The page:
Then I saw a chair leaning against the railing. Directly below it, on the ground floor was a patch of space unencumbered by desks or shelves. An interesting thought occurred to me. Very interesting. As I worked it out in my head, I considered the consequences. What if my mother asked how I’d gotten downstairs so fast? Well, I’d just say I ran down when her back was turned. What if anyone saw me do it? Would they say anything? No, they’d probably be stunned into an awe-struck silence. Maybe when we left the library they’d turn to each other and say in disbelieving tones, ‘Did you see that?’
        With that all sorted out, I looked behind me to check my mother still had her back to me. She did. I stood on the chair, breathed in and placed a foot on top of the railings. From here it looked very far to the ground. But I wasn’t scared. To hurt yourself you had to fall very far, like off a cliff. You never heard of anyone coming to any harm from merely jumping from one library floor to the other, did you?
        Anyway, I thought, I just have to concentrate very hard on being strong and making a good landing and if I do that I’ll be fine, absolutely fine. Just before I brought my other foot up to join the one already on the railings I saw a librarian down below looking up at me from a desk, a look of dawning horror on her face. I thought, damn, she’d better not tell my mother. But this all lasted a split second and then momentum pushed me forward over the edge.
        The jump- because even as I was falling I was adamant it was a jump- lasted about two seconds. But I can remember it vividly, enough to dissect different elements of it and examine them. The lurching feeling in my stomach, similar to when my father drove violently over dips in the road. The blurring of everything around me into a whirling greyness. The odd sensation of weightless-ness which wasn’t liberating, as you might think. It more had the effect of making me feel like I was about to disintegrate at any moment.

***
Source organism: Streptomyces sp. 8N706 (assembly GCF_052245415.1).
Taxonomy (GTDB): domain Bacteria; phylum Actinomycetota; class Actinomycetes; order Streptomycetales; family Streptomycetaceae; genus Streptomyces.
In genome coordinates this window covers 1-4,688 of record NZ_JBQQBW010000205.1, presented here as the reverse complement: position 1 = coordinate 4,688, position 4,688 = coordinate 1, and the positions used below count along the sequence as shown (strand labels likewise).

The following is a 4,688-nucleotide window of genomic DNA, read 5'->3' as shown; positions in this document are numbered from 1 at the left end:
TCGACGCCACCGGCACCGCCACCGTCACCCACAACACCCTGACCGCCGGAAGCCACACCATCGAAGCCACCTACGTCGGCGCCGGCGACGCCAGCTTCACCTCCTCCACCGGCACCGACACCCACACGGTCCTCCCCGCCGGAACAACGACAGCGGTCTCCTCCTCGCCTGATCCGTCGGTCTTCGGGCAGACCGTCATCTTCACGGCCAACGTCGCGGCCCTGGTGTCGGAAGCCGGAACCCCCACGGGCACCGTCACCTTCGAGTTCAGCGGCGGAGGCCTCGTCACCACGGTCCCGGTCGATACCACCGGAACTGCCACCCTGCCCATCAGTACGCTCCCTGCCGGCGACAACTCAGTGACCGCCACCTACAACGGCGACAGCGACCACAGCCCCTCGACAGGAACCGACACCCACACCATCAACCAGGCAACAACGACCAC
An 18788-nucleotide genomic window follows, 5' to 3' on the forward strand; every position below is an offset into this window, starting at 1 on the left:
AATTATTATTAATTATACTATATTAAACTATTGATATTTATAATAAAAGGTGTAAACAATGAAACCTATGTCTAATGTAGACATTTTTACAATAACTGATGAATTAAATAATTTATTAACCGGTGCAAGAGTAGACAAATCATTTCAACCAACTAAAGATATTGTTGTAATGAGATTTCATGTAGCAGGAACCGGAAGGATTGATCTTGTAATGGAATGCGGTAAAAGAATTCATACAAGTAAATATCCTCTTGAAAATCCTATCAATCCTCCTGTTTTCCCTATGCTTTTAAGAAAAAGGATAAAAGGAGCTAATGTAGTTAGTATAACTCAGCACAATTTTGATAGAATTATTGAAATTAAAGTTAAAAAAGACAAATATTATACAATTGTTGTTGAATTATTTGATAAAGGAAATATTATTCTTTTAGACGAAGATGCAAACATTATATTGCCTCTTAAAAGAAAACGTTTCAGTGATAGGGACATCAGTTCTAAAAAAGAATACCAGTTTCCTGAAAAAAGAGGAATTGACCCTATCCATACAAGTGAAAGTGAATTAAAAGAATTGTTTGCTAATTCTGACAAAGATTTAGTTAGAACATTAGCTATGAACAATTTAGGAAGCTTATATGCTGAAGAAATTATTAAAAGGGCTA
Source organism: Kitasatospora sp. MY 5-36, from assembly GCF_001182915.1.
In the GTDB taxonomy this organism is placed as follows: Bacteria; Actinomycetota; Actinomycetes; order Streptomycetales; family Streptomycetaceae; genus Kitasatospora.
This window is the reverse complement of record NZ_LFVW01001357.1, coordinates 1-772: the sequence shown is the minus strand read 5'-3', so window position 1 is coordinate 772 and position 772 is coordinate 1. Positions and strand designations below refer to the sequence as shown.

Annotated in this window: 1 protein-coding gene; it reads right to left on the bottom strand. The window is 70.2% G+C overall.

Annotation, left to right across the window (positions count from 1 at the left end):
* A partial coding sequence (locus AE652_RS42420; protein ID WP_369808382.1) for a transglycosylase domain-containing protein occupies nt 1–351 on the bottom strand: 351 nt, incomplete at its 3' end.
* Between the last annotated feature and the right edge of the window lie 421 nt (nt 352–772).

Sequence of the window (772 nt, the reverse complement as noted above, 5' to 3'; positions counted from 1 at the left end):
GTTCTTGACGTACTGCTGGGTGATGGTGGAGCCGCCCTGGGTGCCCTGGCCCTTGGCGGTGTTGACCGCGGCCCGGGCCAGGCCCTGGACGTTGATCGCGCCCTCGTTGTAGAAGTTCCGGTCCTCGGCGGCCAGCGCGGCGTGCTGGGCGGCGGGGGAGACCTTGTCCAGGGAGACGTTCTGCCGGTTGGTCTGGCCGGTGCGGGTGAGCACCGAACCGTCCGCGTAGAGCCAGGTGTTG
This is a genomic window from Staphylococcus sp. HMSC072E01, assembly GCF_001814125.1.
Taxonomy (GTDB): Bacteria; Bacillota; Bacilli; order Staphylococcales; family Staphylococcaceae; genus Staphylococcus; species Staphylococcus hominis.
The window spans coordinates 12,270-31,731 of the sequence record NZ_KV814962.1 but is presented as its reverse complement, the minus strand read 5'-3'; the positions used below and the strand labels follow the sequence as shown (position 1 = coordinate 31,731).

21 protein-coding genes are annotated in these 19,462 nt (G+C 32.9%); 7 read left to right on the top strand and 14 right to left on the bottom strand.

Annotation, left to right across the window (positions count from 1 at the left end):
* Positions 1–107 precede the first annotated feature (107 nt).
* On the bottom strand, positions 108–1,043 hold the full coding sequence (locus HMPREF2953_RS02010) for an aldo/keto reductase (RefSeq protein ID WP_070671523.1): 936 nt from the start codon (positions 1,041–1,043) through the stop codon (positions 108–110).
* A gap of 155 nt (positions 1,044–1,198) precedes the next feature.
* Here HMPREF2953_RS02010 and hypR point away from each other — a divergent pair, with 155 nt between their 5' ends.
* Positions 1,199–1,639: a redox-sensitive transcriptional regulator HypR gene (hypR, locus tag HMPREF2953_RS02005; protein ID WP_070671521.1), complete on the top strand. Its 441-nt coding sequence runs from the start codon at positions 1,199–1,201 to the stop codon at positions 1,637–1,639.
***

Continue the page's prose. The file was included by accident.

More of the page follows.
And what I remember most before blacking out: the thud of the floor as I smacked against it, so uncaring that it was hurting me. And my face burning from the friction against the rough fibres of the blue carpet. There was wetness on my cheeks- blood- and far away I heard shouts, and then I woke up in hospital. I had, they informed me, broken my right arm in two places, dislocated my shoulder, broken my ankle and cracked a few ribs into the bargain. My blood-shot eyed mother told me I’d been a silly boy and my father rubbed at the stubble near his jawbone a lot and placed his hand, so warm and heavy, on my head.
        Worse than all the broken bones though, I think, is the moment when I was lying on the ground, with nothing but the blue carpet in my vision. As I gazed at all that blueness, more overwhelming than the ocean, that was when I realised that my willpower counted for nothing, that I could get hurt and die and there was completely nothing I could do about it. And that, more than anything, may have been what caused me to pass out.

Comments · 4

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  • Niamh O'Kane said...

    Untold Tales Entry

    • Posted 7 years ago
  • Audrey Semprun said...

    This was wonderful fun to read! Great Imagery!

    • Posted 7 years ago
  • Mike Reyes said...

    I think I just read my autobiography, that was me as a kid. I could not be left alone without some kind of drama overcoming me. Great story, I liked how it was injected, the pace was timely and fluid. From personel experience, when the kid got on the railing, my mind yelled "NO!" I still remember the pain on my ankles.

    • Posted 7 years ago
  • Niamh O'Kane said...

    Ha thanks guys, I appreciate the comments. :] And ha, Mike, your childhood sounds very much like mine

    • Posted 7 years ago